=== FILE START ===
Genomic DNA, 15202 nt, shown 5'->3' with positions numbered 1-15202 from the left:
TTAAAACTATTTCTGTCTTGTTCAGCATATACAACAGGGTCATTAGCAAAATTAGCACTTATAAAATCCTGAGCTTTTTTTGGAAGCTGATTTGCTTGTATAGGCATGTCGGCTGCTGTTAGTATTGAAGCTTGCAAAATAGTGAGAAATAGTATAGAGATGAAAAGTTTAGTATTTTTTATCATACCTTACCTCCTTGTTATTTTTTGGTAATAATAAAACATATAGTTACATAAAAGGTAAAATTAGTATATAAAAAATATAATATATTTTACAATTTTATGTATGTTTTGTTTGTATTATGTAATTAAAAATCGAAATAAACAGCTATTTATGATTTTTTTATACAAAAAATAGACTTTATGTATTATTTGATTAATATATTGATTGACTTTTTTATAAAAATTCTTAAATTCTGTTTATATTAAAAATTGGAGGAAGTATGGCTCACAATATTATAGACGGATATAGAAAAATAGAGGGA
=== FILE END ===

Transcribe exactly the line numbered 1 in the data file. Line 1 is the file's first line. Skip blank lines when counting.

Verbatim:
Genomic DNA, 15202 nt, shown 5'->3' with positions numbered 1-15202 from the left: